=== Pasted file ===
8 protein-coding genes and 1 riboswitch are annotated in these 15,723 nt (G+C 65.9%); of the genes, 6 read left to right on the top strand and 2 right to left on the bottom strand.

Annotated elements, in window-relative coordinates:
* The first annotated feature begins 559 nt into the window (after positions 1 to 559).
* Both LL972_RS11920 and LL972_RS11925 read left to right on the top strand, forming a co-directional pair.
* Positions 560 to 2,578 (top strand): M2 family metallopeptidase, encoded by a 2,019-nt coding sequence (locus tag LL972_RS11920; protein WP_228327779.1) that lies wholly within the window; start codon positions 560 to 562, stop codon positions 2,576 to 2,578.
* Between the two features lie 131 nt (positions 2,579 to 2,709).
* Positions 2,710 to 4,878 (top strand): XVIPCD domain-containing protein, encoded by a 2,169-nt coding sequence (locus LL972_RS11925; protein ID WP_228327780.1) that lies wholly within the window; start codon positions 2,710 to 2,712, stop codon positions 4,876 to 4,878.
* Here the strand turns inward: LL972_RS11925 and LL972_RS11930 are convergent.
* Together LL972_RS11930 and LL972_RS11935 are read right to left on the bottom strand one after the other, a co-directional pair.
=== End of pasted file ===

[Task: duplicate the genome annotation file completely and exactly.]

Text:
8 protein-coding genes and 1 riboswitch are annotated in these 15,723 nt (G+C 65.9%); of the genes, 6 read left to right on the top strand and 2 right to left on the bottom strand.

Annotated elements, in window-relative coordinates:
* The first annotated feature begins 559 nt into the window (after positions 1 to 559).
* Both LL972_RS11920 and LL972_RS11925 read left to right on the top strand, forming a co-directional pair.
* Positions 560 to 2,578 (top strand): M2 family metallopeptidase, encoded by a 2,019-nt coding sequence (locus tag LL972_RS11920; protein WP_228327779.1) that lies wholly within the window; start codon positions 560 to 562, stop codon positions 2,576 to 2,578.
* Between the two features lie 131 nt (positions 2,579 to 2,709).
* Positions 2,710 to 4,878 (top strand): XVIPCD domain-containing protein, encoded by a 2,169-nt coding sequence (locus LL972_RS11925; protein ID WP_228327780.1) that lies wholly within the window; start codon positions 2,710 to 2,712, stop codon positions 4,876 to 4,878.
* Here the strand turns inward: LL972_RS11925 and LL972_RS11930 are convergent.
* Together LL972_RS11930 and LL972_RS11935 are read right to left on the bottom strand one after the other, a co-directional pair.